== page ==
West Slope growth could change quality of life at basin
Welcome to El Dorado County. Pardon our dust!
If developers and pro-growthers have their way, the county’s new slogan will soon be “Under Construction.” That noise you will be hearing in the next millennium will be hammers and tractors — and that will be followed by car horns on major area roadways.
As the county grows — experts predict the population of El Dorado County will double by 2015 — the pressure will be on to provide housing, schools and services to new residents. And that is the low-growthers’ worst nightmare.
There are 12 major residential and commercial development projects prepared to go before the El Dorado County Board of Supervisors and the County Planning Commission before January, 1999. And we’re talking big stuff here — shopping centers, access interchanges and housing developments not seen in these parts since, well, ever.
As county supervisors and developers prepare to go to the table and discuss the implementation of Measure Y, there is already a rumbling in the hills. It’s bulldozers, and they’re coming this way.
These projects are not yet written in stone — or concrete. But if approved, how will all this new development effect U.S. Highway 50, which is the lifeline of tourism to South Lake Tahoe?
“It used to be that you could drive from the (San Francisco) Bay Area to Tahoe, and have clear sailing from Sacramento all the way there,” said former county supervisor Bill Center, who now owns a business in Lotus. “It’s not that way anymore. There’s already gridlock. What are things going to be like ten years from now? It’s the essential question we face when we look at our future quality of life in the Sierras.”
Said County Supervisor Ray Nutting, whose second district is right in the pending construction combat zone: “This is one of the most volatile times in El Dorado County history. We’re going through a lot of changes, and our citizens are not real excited about growth and traffic. How we handle this is very important.”
Here are the eight biggest projects pending in the county:
* Missouri Flat. Actually a series of six major projects, this area just north of U.S. Highway 50 and east of Missouri Flat Road in Placerville would feature more than 100 acres of commercial development, the centerpiece being the 15.8-acre El Dorado Villages Shopping Center, which would include 120,500 square feet of retail space and 534 parking spaces. Also on tap in the Missouri Flat area would be another commercial shopping center — Sundance Plaza — which would take up 67 acres; a Wal-Mart outlet; a Lucky’s supermarket expansion; a Raley’s supermarket and a large storage facility. The Wal-Mart, which would eventually employee 245 people, would take up 19.8 acres and include a McDonald’s restaurant. Also included in the plan would be two phases of road improvements, including an overpass expansion and other major roadway facelifts, the first phase of which would not be complete until 2005. Total projected cost for the road improvements alone: $55,403,500.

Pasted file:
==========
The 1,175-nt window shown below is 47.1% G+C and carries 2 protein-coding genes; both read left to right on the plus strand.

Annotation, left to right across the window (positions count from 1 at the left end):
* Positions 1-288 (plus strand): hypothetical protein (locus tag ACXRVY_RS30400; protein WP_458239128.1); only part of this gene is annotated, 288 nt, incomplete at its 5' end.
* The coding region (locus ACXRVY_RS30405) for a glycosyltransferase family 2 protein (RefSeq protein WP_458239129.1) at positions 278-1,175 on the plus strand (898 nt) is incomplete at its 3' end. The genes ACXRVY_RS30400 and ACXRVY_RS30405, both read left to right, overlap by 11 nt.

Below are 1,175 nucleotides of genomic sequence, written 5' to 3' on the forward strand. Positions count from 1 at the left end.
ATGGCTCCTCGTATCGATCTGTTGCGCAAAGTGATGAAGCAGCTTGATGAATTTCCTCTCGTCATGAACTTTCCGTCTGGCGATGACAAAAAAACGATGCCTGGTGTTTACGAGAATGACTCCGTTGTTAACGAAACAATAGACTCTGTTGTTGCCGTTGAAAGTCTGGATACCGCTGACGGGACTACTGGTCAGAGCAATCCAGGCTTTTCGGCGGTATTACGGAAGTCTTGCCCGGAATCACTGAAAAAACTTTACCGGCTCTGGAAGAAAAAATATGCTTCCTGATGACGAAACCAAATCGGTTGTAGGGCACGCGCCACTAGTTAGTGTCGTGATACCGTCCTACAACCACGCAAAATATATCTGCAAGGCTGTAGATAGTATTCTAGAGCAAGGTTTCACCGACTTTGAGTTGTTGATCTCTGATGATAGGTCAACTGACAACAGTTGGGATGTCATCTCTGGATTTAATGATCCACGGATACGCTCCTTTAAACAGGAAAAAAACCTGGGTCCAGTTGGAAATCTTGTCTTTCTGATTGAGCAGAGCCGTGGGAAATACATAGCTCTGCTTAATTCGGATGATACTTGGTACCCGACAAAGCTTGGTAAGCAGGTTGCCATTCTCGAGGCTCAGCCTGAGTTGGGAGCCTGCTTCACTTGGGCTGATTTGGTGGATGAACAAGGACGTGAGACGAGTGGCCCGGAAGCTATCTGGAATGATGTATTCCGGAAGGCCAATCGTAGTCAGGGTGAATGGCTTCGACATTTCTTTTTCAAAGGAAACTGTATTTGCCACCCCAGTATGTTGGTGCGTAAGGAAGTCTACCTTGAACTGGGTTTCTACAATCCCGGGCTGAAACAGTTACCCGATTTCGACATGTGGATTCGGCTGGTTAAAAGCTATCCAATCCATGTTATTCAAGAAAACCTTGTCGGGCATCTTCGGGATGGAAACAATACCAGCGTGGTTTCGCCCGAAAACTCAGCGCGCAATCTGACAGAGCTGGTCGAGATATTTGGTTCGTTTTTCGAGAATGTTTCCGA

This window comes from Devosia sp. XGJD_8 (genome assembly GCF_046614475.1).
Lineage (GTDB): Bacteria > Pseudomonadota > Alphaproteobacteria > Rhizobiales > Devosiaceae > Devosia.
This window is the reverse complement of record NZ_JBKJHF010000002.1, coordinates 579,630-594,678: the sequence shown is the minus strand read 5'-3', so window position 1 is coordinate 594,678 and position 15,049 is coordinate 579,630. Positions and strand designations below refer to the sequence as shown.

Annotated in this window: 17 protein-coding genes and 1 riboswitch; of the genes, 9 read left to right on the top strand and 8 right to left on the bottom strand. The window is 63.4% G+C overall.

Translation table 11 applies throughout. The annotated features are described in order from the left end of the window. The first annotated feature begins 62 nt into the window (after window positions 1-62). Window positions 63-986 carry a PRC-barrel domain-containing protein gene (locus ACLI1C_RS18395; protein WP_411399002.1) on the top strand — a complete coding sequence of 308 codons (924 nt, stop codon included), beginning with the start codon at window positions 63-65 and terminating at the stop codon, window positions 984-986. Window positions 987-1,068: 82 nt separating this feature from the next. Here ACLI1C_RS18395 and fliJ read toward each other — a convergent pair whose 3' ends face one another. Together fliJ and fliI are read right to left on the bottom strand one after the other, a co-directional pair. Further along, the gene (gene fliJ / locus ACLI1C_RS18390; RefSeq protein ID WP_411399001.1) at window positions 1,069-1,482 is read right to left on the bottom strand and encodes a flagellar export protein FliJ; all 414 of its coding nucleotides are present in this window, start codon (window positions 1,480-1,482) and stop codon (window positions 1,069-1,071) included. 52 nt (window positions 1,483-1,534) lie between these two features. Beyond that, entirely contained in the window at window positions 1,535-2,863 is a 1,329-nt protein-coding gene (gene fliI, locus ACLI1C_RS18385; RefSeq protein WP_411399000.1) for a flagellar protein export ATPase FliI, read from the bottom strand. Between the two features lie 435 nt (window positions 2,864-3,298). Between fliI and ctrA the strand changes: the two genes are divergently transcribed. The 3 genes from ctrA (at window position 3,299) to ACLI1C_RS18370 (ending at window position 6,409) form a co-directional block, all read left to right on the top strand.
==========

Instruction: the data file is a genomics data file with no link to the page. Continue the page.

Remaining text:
* Valley View Project. This area in the Salmon Falls Road area of El Dorado Hills south of U.S. Highway 50 is earmarked for 2,037 acres of commercial and residential development, with 2,840 homes to be built on 1,279 acres. The project would also include 10.9 acres of commercial/office development, two school sites and 87 acres of new roadways.
* Pilot Hill Ranch. Possibly the most controversial of all, this proposed residential development is the only pending major project in a strictly rural area, just north of Coloma on Highway 49.
“Any time you are talking about a major development in a rural area, you have to be able to match it with infrastructure services,” Nutting said. “Many of the residents in that area are concerned with traffic impacts and related issues. Some welcome it, though. It depends who you talk to.”
And that’s the essence of the issue. Some county officials, such as Fifth District Supervisor John Upton, see county growth and development as a plus … if it’s done right. That’s why Upton was opposed to Measure Y, the traffic impact initiative which voters approved on Nov. 3. With the passage of Measure Y, developers must account for any traffic impact fees their projects would cause.
“We have a lot of (development) plans in this county over the next three or four years, and Measure Y threatens that,” Upton said. “Now with every project, there’s going to be a sea of litigation. It’s important to keep (revenues) flowing. But Measure Y will eventually end up starving the economy. And that includes South Lake Tahoe.”
Others see it differently. First District Supervisor Sam Bradley thinks developers are moving too rapidly as it is.
“If we give them a chance, developers will let out roads go down the tubes,” he said. “They’ve done it in the past. We have to go slowly on development, to make sure revenues are accounted for.”
Nutting, too, sees all the pending development as too much, too soon.
“This is too much pressure on the planning department. It’s inappropriate to try and rush all this through in such a short period of time,” he said. “Our citizens demand quality growth, not this rushed growth.”
And so, El Dorado County residents find themselves in a bind. Fundamentally conservative, the county as a whole has traditionally called for less government intrusion, but at the same time wants government to curtail growth.
“It’s the challenge of our time,” said Nutting, whose term of office doesn’t expire until 2001. “The future will be interesting.”
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